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Jan. 25, 2022, 3:10 p.m. EST

Here’s how American sanctions and export controls against Russia might look

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Gordon Lubold, Kate O’Keeffe and Laurence Norman

WASHINGTON — The U.S. is prepared to impose sanctions and export controls on critical sectors of the Russian economy if Russian President Vladimir Putin invades Ukraine, and is working to mitigate market shocks if Russia withholds energy supplies in retaliation, officials said.

Pulse: Biden says it’s possible U.S. would sanction Putin personally if he invades Ukraine

Taking a page out of the Trump administration playbook to pressure Chinese telecom giant Huawei Technologies Co. , senior administration officials on Tuesday described potentially banning the export to Russia of various products that use microelectronics based on U.S. equipment, software or technology.

From the archives (March 2021): Huawei loses market share outside China

Plus (April 2021): Huawei’s sales drop steepens under weight of U.S. sanctions

While the officials didn’t specify the products, they said that the goal would be to hit critical Russian industrial sectors that Putin has given priority to, such as artificial intelligence and quantum computing.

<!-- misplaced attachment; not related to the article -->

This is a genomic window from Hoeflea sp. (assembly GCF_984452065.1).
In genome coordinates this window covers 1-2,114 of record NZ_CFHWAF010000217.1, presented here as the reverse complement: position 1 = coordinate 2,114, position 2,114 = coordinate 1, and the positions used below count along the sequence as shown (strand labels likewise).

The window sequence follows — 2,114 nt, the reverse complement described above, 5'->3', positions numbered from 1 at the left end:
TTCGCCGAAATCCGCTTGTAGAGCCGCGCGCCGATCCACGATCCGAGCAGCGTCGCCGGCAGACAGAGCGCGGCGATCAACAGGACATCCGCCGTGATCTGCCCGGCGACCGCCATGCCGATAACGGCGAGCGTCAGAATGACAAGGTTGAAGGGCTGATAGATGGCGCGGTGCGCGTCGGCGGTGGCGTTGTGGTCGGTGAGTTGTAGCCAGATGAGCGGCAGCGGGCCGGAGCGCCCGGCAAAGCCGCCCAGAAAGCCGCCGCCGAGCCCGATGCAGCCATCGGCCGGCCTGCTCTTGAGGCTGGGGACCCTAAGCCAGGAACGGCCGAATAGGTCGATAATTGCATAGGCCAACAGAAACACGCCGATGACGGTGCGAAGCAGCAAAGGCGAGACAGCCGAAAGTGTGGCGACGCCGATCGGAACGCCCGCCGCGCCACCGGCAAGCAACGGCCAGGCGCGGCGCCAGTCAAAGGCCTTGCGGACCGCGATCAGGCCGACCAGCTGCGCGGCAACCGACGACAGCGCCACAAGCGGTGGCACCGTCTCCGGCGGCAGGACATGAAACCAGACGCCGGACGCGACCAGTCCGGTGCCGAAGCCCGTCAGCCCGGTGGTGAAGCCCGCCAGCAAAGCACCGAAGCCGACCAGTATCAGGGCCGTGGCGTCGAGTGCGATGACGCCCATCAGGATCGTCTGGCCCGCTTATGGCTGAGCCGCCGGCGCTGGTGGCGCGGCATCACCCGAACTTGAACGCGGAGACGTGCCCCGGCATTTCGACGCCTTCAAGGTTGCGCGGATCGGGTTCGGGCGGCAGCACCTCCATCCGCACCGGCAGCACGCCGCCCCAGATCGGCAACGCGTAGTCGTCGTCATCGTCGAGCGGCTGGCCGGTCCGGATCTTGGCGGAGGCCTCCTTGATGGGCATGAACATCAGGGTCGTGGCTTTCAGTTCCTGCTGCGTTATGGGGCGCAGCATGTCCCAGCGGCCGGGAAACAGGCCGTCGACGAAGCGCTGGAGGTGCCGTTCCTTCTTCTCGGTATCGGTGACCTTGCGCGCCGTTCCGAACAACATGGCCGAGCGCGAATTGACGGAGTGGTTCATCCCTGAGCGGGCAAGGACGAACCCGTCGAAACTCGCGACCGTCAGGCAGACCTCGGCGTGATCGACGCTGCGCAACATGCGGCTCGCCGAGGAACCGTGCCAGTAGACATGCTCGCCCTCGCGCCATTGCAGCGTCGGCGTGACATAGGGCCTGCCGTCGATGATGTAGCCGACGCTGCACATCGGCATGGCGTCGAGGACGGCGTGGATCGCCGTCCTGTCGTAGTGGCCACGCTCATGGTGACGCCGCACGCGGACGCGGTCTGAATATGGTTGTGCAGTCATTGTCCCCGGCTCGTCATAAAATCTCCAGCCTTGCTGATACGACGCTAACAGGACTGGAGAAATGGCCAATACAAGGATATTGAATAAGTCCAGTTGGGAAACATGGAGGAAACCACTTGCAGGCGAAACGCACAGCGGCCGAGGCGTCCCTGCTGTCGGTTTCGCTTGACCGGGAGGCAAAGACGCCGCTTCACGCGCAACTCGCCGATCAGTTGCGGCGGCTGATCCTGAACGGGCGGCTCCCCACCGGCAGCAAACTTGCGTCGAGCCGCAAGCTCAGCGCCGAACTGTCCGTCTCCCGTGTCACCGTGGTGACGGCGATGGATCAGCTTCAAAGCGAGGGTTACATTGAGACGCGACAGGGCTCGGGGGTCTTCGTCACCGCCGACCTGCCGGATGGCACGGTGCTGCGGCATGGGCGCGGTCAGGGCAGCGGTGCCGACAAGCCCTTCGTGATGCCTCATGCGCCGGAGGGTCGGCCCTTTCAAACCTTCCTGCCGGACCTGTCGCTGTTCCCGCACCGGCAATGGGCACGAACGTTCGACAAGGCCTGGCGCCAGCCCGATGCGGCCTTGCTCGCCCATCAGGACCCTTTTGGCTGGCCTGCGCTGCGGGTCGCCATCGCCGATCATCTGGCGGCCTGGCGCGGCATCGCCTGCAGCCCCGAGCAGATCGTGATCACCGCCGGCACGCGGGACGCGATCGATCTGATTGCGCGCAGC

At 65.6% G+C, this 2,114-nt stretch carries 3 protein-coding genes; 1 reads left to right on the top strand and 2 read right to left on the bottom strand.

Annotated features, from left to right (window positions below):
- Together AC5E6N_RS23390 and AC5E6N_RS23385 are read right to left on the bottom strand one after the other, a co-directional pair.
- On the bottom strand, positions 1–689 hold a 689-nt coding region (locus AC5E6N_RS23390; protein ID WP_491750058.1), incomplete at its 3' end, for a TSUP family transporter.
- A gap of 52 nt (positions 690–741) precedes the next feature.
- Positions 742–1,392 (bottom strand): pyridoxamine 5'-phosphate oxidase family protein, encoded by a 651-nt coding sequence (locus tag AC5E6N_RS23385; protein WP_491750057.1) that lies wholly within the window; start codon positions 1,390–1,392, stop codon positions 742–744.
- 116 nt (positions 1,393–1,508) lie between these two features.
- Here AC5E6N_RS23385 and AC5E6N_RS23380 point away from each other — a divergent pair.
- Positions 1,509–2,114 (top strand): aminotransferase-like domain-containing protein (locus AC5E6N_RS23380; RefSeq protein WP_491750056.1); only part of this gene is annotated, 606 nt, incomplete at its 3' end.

“The export control options we’re considering alongside our allies and partners would hit Putin’s strategic ambitions to industrialize his economy quite hard, and it would impair areas that are of importance to him,” a senior administration official said.

Opinion: Putin is lying: Western sanctions have hurt Russia’s economy

Administration officials declined to provide many specifics on the kinds of sanctions it would impose, but said the moves would exacerbate the selloff in Russian markets, raise the country’s cost of borrowing and hurt the value of Russia’s currency.

An expanded version of this report appears at WSJ.com.

Read on: Here’s the Western bank most exposed to Russia and potential sanctions

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